The VO5 NME Awards 2017 Godlike Geniuses recalled old classics on 2016's 'Super'
Pet Shop Boys have been confirmed to receive the Godlike Genius award at the VO5 NME Awards 2017. Revisit our review of their latest album, ‘Super’.
For their thirteenth album ‘Super’, Pet Shop Boys‘ Neil Tennant and Chris Lowe continue their rewarding collaboration with Madonna and Killers producer Stuart Price, the unabashed 80s fanatic who helmed 2013’s purely electronic success ‘Electric’. This new offering continues down that path, refining the sound of its predecessor rather than reinventing it. It’s an expansive twelve-tracks of pummelling beats and arpeggiated synths, laced with roaring crowds and operatic samples.
The pulsing rave nostalgia of first single ‘The Pop Kids’ ticks some familiar boxes, the duo still fighting pop’s corner (“We knew that rock was over-rated”) with a spoken word breakdown and an unspecified sense of melancholy. There’s a distant ache in Tennant’s voice as he murmurs “I loved you” in the past tense, an echo of the loss that shaped its thematic relative, 1990’s bittersweet ‘Being Boring’.
Rattling along in the clockwork manner of early Depeche Mode, ‘Twenty-Something’, updates the on-the-make themes of another classic Pet Shop Boys single, ‘Opportunities (Let’s Make Lots Of Money)’, for a world of smartphones, start-ups and The Apprentice. Tennant’s critical eye is at its sharpest here, an ambitious young man’s business plans failing to bear fruit (“Will your ideas ever trend?”) while the years advance on him.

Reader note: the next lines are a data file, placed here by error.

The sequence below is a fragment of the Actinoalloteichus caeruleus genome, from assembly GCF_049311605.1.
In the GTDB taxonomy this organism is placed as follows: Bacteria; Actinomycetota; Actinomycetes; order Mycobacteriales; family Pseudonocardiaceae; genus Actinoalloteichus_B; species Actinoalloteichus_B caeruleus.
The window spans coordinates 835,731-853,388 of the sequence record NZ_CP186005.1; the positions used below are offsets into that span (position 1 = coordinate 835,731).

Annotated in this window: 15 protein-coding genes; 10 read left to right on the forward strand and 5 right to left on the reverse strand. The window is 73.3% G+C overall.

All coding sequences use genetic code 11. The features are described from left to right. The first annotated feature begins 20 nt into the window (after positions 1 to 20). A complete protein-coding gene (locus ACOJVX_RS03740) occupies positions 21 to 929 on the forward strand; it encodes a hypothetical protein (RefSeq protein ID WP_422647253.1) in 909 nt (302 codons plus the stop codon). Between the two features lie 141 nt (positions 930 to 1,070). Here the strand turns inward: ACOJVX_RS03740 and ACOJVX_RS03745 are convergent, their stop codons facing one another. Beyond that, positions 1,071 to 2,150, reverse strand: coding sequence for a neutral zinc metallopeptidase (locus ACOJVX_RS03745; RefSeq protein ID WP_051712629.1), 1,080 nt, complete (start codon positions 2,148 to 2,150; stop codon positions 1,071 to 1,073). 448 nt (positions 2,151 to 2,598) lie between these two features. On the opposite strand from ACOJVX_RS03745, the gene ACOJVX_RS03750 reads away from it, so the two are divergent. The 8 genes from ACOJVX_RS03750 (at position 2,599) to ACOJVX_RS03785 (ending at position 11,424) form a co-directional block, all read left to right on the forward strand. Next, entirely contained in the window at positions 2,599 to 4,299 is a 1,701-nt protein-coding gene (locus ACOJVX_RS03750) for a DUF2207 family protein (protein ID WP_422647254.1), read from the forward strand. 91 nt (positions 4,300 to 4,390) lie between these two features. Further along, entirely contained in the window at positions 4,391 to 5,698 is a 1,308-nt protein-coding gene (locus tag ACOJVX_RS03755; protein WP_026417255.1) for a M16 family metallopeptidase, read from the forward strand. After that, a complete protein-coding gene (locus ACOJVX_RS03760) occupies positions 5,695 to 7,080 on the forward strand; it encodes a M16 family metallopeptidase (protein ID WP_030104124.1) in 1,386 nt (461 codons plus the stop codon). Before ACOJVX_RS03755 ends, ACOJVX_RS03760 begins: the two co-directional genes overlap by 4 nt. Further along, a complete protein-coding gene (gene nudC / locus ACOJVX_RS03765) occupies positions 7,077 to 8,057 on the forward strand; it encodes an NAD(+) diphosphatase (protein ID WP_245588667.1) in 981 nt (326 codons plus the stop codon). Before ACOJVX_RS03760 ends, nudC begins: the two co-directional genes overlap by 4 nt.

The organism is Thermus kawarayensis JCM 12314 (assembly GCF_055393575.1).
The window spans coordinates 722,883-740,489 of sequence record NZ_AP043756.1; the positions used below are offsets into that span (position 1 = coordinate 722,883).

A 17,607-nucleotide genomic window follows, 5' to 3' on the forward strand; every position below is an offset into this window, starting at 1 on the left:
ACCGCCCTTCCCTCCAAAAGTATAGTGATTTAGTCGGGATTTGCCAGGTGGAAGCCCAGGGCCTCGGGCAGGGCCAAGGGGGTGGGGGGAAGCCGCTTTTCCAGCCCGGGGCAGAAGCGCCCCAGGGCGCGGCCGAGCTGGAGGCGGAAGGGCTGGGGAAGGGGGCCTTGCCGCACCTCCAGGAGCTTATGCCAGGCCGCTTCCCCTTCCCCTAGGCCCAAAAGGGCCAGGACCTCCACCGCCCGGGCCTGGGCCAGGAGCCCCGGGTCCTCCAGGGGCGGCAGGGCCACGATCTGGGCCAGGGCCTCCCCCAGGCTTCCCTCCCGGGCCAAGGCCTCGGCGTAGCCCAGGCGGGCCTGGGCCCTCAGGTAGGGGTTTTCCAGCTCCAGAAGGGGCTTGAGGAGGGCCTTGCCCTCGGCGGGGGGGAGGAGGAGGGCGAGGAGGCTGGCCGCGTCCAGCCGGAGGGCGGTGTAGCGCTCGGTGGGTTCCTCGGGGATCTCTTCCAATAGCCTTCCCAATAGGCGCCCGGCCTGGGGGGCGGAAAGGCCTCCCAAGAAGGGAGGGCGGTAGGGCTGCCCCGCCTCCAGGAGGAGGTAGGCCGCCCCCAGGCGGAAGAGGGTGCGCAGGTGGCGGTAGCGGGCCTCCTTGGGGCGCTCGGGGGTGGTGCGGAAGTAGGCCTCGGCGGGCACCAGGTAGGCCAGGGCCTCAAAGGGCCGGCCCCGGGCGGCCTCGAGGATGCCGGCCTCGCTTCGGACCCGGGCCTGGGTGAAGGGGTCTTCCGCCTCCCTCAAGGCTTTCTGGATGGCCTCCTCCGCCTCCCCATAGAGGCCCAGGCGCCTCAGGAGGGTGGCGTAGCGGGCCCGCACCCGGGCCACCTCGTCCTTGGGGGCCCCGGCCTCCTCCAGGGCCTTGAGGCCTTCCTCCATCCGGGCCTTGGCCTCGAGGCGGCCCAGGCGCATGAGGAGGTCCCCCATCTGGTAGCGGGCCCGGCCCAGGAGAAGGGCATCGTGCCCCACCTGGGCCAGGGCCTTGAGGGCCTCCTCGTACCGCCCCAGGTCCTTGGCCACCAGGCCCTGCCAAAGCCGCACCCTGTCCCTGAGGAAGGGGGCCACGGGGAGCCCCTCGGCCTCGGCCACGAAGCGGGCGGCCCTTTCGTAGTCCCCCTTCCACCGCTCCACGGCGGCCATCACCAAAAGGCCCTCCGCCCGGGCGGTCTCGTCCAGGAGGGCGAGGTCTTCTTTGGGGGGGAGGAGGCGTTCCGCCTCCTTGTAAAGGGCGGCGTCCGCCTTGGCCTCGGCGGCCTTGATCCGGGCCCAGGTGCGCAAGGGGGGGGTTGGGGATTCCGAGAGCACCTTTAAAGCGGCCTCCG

Most of ‘Super’ aims straight for the dancefloor, as on the trance revival of ‘Inner Sanctum’ and clonking Euro groove ‘Pazzo!’, but when the pace drops Pet Shop Boys produce some of the album’s most affecting songs. ‘Sad Robot World’ is a sorrow filled exercise in Blade Runner science fiction, an even lonelier take on Kraftwerk’s ‘Computer Love’. Better still, ‘The Dictator Decides’ paints a sympathetic character study of the disillusioned leader of a military state, a Kim Jong-un figure longing for the revolution that will end his miserable reign.
Not all of ‘Super’ lives up to its confident title. Affecting an American twang, Tennant swings through throwaway opener ‘Happiness’ like he’s auditioning for Calamity Jane while disco tributes ‘Groovy’ and ‘Burn’ are sunk by uninspired lyrics (“We’re gonna burn this disco down”). After thirty years, however, Pet Shop Boys’ innate love of pop endures.